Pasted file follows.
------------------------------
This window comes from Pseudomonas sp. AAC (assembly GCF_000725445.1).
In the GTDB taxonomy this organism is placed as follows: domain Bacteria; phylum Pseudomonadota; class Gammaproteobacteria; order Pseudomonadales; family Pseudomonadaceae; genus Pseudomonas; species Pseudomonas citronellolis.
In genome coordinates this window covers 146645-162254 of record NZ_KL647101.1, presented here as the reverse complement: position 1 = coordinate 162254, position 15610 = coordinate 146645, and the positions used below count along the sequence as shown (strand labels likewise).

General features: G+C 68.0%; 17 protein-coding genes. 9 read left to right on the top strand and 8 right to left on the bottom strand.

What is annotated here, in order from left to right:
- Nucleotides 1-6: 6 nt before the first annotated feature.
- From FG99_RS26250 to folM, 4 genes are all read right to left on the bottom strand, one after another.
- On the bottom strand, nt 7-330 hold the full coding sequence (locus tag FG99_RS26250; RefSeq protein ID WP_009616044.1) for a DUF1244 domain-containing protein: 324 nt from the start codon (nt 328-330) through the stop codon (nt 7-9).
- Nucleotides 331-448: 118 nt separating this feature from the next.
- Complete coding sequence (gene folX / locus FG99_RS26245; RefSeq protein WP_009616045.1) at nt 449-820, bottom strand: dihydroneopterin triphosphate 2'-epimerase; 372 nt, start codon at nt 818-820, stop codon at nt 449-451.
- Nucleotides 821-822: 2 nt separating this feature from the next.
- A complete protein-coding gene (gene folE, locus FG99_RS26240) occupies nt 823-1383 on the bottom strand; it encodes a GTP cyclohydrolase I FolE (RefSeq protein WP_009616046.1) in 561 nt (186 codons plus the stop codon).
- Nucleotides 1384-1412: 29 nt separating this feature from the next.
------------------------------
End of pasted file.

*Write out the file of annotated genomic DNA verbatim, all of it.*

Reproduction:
This window comes from Pseudomonas sp. AAC (assembly GCF_000725445.1).
In the GTDB taxonomy this organism is placed as follows: domain Bacteria; phylum Pseudomonadota; class Gammaproteobacteria; order Pseudomonadales; family Pseudomonadaceae; genus Pseudomonas; species Pseudomonas citronellolis.
In genome coordinates this window covers 146645-162254 of record NZ_KL647101.1, presented here as the reverse complement: position 1 = coordinate 162254, position 15610 = coordinate 146645, and the positions used below count along the sequence as shown (strand labels likewise).

General features: G+C 68.0%; 17 protein-coding genes. 9 read left to right on the top strand and 8 right to left on the bottom strand.

What is annotated here, in order from left to right:
- Nucleotides 1-6: 6 nt before the first annotated feature.
- From FG99_RS26250 to folM, 4 genes are all read right to left on the bottom strand, one after another.
- On the bottom strand, nt 7-330 hold the full coding sequence (locus tag FG99_RS26250; RefSeq protein ID WP_009616044.1) for a DUF1244 domain-containing protein: 324 nt from the start codon (nt 328-330) through the stop codon (nt 7-9).
- Nucleotides 331-448: 118 nt separating this feature from the next.
- Complete coding sequence (gene folX / locus FG99_RS26245; RefSeq protein WP_009616045.1) at nt 449-820, bottom strand: dihydroneopterin triphosphate 2'-epimerase; 372 nt, start codon at nt 818-820, stop codon at nt 449-451.
- Nucleotides 821-822: 2 nt separating this feature from the next.
- A complete protein-coding gene (gene folE, locus FG99_RS26240) occupies nt 823-1383 on the bottom strand; it encodes a GTP cyclohydrolase I FolE (RefSeq protein WP_009616046.1) in 561 nt (186 codons plus the stop codon).
- Nucleotides 1384-1412: 29 nt separating this feature from the next.